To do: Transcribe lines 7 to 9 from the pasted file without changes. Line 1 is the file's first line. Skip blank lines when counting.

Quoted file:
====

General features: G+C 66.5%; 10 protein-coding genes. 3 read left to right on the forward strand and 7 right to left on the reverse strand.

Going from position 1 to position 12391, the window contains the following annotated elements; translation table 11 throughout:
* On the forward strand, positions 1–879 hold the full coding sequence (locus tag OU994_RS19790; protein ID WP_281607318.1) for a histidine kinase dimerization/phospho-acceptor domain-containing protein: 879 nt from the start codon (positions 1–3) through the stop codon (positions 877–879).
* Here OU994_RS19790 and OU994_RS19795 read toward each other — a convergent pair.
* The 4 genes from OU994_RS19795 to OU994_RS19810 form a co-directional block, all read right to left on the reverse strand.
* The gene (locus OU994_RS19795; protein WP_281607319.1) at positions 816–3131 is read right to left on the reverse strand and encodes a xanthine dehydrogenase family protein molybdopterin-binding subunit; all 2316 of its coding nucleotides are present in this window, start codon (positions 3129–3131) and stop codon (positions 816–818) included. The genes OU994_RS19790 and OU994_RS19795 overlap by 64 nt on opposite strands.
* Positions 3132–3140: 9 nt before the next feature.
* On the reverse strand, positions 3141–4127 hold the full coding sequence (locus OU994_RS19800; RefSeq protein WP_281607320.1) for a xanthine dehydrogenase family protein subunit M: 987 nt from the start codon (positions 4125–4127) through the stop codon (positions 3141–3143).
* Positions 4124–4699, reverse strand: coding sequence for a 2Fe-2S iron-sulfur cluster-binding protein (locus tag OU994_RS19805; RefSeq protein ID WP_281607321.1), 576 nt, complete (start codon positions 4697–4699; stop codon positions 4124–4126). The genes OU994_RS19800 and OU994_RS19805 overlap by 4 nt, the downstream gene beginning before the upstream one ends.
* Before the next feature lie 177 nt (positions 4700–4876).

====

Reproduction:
* Positions 3132–3140: 9 nt before the next feature.
* On the reverse strand, positions 3141–4127 hold the full coding sequence (locus OU994_RS19800; RefSeq protein WP_281607320.1) for a xanthine dehydrogenase family protein subunit M: 987 nt from the start codon (positions 4125–4127) through the stop codon (positions 3141–3143).
* Positions 4124–4699, reverse strand: coding sequence for a 2Fe-2S iron-sulfur cluster-binding protein (locus tag OU994_RS19805; RefSeq protein ID WP_281607321.1), 576 nt, complete (start codon positions 4697–4699; stop codon positions 4124–4126). The genes OU994_RS19800 and OU994_RS19805 overlap by 4 nt, the downstream gene beginning before the upstream one ends.